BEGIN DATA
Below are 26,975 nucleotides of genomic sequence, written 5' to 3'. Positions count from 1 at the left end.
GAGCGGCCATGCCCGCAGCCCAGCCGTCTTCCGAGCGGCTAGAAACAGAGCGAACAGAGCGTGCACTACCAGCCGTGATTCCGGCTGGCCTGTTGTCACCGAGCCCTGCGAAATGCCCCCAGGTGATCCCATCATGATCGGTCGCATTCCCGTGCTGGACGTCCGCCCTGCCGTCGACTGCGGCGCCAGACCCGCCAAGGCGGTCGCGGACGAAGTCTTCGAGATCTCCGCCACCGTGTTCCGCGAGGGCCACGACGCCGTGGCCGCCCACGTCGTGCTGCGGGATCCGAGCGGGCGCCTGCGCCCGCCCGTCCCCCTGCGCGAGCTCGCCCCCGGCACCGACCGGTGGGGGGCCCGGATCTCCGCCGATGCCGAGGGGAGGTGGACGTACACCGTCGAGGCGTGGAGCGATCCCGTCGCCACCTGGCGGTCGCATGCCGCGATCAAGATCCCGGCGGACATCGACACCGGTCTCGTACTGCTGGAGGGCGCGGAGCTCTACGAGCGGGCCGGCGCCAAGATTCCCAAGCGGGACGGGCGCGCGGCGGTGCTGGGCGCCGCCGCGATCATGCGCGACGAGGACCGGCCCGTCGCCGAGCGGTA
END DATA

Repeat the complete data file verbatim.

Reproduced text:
Below are 26,975 nucleotides of genomic sequence, written 5' to 3'. Positions count from 1 at the left end.
GAGCGGCCATGCCCGCAGCCCAGCCGTCTTCCGAGCGGCTAGAAACAGAGCGAACAGAGCGTGCACTACCAGCCGTGATTCCGGCTGGCCTGTTGTCACCGAGCCCTGCGAAATGCCCCCAGGTGATCCCATCATGATCGGTCGCATTCCCGTGCTGGACGTCCGCCCTGCCGTCGACTGCGGCGCCAGACCCGCCAAGGCGGTCGCGGACGAAGTCTTCGAGATCTCCGCCACCGTGTTCCGCGAGGGCCACGACGCCGTGGCCGCCCACGTCGTGCTGCGGGATCCGAGCGGGCGCCTGCGCCCGCCCGTCCCCCTGCGCGAGCTCGCCCCCGGCACCGACCGGTGGGGGGCCCGGATCTCCGCCGATGCCGAGGGGAGGTGGACGTACACCGTCGAGGCGTGGAGCGATCCCGTCGCCACCTGGCGGTCGCATGCCGCGATCAAGATCCCGGCGGACATCGACACCGGTCTCGTACTGCTGGAGGGCGCGGAGCTCTACGAGCGGGCCGGCGCCAAGATTCCCAAGCGGGACGGGCGCGCGGCGGTGCTGGGCGCCGCCGCGATCATGCGCGACGAGGACCGGCCCGTCGCCGAGCGGTA